This is the third and final part of a series on Pat Maddox and how she came to found Friends of Refugees (FOR) over the course of a decade. A faith-based organization with 25 partner churches, FOR continues to house many of its ministries at Clarkston International Bible Church. To see the original story on Pat Maddox and her call to missions, click here. To see an introduction to Friends of Refugees, click here. To learn of a groundbreaking proposed partnership between the congregation and the North American Mission Board, click here.
The following is an overview of services provided by Friends of Refugees, a faith-based group operating out of Clarkston International Bible Church.
According to the 1951 Geneva Convention, a refugee is a person with a well-founded fear of being persecuted for reasons of race, religion, nationality, membership of a particular social group or political opinion, is outside the country of their nationality, and unable or unwilling to return to it.
From 1996 to 2001, more than 19,000 refugees were resettled in Georgia, most of them in Clarkston. It brought change that challenged members of Clarkston Baptist Church to examine their commitment to biblical teachings such as suddenly ministering to the foreign mission field in their backyard. And from that sensitivity, member Pat Maddox put herself in the plight of those refugees and founded a ministry which eventually became known as Friends of Refugees.
“Clarkston is truly unique; more than 90 unreached people groups from among the Nations have come to live in this place, and the church has a unique chance to disciple new neighbors who have never encountered the gospel of Christ,” explains FOR Executive Director Brian Bollinger.
“But this is not just about equipping native-born Americans to fulfill the Great Commandment and the Great Commission.
“FOR wants to see those we serve today become those who serve beside us tomorrow. And, we also want to empower our local ethnic congregations to become the leaders and drivers of that ‘welcome’ to the Nations and the next generation.”
Last year FOR served more than 5,700 people with the help of 21,000 volunteer hours. As a member of the Christian Community Development Association, it uses a holistic approach to serving families and inviting everyone in the community to be part of the story. This broad base of community volunteers brings together partners from 25 churches, 20 community organizations, 12 foundations, 10 corporate partners, and over 400 individual donors.
The following is an overview of the ministry and shows the creative ways volunteers and interns can be involved. Susan McDaniel, a member of Briarlake Baptist Church, serves as volunteer coordinator and can be reached at firstname.lastname@example.org.
This walk-in employment and online assistance center provides technology, learning, and networking. The ministry successfully transitions hundreds of workers into living-wage jobs annually. Services include resume building, online application assistance, job readiness classes, job fairs, computer classes, and mentorship. It was the brainchild of former Clarkston Baptist Church pastor Phil Kitchin who saw the need for employment training among refugees flooding into the community around the church.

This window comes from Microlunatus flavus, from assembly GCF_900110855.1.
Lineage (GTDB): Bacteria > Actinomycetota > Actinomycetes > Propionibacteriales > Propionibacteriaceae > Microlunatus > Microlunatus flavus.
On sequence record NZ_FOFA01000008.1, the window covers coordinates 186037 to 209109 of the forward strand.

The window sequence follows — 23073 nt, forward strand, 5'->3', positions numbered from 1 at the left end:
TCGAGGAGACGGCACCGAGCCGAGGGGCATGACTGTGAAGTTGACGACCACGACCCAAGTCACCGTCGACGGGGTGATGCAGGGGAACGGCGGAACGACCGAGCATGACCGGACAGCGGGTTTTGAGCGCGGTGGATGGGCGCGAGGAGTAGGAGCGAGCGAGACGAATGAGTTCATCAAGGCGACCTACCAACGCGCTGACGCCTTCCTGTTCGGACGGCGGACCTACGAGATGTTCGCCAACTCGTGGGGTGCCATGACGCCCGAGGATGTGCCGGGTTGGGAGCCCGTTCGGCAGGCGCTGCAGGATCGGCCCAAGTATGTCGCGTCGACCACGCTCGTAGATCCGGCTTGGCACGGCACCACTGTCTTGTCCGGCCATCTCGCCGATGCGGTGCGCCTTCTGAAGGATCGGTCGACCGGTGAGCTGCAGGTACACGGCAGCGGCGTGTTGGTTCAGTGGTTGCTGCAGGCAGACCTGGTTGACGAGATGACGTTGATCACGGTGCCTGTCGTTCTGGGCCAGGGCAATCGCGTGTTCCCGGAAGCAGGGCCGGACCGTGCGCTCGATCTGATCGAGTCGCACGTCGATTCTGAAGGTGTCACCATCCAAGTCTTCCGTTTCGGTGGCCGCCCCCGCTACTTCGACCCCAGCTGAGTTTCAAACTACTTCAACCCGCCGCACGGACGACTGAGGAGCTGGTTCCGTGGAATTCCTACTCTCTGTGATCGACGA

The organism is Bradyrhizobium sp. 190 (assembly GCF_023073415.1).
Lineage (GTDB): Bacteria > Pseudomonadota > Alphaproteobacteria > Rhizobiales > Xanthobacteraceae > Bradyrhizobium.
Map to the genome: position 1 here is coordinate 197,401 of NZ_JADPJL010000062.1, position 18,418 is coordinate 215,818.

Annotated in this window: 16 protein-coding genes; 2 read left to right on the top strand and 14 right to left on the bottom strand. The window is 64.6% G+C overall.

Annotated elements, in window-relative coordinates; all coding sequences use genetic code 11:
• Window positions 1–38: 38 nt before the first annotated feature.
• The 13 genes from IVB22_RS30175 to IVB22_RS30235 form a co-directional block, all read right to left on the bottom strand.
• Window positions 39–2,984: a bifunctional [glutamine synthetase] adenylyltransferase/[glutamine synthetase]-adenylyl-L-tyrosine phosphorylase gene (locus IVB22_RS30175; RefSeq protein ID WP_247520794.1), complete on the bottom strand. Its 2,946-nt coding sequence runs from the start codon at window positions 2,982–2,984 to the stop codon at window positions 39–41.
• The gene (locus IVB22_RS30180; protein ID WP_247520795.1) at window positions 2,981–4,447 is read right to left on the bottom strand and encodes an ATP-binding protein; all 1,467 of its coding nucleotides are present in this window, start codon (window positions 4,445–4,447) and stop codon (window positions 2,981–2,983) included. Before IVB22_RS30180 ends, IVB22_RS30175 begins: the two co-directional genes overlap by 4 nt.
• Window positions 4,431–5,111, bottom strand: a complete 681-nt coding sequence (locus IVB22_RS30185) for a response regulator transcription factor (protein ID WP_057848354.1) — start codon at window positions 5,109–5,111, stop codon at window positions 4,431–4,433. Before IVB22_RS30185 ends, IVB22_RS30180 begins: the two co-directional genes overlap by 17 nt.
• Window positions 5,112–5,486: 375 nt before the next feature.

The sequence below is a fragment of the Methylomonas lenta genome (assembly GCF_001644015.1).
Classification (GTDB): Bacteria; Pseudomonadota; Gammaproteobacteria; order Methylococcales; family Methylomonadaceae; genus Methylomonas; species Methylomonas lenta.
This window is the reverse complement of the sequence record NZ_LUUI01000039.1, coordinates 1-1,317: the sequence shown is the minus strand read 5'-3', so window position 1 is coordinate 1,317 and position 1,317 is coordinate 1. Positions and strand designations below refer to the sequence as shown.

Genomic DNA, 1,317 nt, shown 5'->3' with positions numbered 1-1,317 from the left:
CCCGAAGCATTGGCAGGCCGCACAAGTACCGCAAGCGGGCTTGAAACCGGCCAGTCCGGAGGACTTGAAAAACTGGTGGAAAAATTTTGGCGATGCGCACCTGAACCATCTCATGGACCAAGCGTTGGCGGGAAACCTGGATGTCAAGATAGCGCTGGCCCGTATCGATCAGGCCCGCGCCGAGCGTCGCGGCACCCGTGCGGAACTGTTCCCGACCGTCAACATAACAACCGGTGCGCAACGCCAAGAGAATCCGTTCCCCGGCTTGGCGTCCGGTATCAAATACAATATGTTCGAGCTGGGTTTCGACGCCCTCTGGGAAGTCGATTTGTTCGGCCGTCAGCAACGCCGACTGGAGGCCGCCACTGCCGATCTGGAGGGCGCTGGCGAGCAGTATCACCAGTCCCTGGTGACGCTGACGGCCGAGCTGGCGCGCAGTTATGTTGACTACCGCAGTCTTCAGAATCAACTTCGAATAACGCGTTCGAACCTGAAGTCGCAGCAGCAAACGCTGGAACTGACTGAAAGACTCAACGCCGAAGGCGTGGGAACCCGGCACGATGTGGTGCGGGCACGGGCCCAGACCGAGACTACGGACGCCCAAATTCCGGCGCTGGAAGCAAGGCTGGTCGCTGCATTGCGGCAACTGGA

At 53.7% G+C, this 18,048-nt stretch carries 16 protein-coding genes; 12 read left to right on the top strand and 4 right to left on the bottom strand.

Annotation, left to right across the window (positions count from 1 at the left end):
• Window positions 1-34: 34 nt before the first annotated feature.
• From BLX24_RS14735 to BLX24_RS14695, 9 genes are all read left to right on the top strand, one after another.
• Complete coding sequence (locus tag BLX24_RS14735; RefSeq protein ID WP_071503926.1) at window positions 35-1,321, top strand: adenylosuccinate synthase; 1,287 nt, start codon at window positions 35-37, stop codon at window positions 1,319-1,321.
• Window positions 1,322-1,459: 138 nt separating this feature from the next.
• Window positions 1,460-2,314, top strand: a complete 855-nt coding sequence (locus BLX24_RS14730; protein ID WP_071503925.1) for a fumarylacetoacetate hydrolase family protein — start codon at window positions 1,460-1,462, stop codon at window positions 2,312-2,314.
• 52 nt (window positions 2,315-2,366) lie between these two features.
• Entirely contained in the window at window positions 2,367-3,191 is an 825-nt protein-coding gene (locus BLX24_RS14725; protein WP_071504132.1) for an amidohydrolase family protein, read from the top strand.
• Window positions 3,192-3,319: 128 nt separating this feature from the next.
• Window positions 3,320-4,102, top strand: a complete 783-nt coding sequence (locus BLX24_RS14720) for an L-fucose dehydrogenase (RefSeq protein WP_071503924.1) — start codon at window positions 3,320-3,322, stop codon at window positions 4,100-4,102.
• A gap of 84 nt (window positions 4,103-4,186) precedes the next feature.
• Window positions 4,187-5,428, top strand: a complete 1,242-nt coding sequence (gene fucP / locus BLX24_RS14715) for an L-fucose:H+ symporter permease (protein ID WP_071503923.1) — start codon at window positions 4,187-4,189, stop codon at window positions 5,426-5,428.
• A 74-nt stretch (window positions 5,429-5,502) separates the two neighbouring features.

This ministry offers pregnancy, birth and postpartum classes that provide understanding of the U.S. birth experience for refugee women. Volunteers are paired with a refugee mother to journey alongside as an advocate and friend. Refugee women are also trained to serve as childbirth assistants and educators within their own ethnic communities.
This community garden is a space that empowers 104 families to grow their own food, convey agricultural knowledge to new generations, and enhance family food security. The garden also serves as a neighborhood gathering space where individuals build a flourishing community, together.
This program offers ESOL classes for women and early childhood development for children through age 5. Using parent-child joint learning designed by the National Center for Family Literacy, the team of trained teachers, dedicated children’s teachers (many of whom were refugees themselves), and passionate volunteers help 250 women and children thrive.
RSS empowers refugee women by providing an atmosphere for healing, an opportunity to express creativity, a means for building self-esteem and a source of income for their families. Each week they sew, knit, crochet, weave and bead, creating beautiful handmade items to sell.
A unique partnership with Emory Goizueta Business School and the Clarkston Community Center, Start:ME helps launch 16 new businesses in Clarkston every year. The group provides 14 weeks of intensive training with 30 skilled volunteer mentors and access to loan funds.
The challenges surrounding a refugee’s unique circumstance contributes to academic stresses for children. Youth Programs empowers students to thrive with volunteers and community partners through academic support, social development and work-readiness skills through after school programs and 8 weeks of summer camp.
For more information visit the Friends of Refugees website to learn how to volunteer, donate, or serve as an intern. Its office telephone number is (404) 292-8818.
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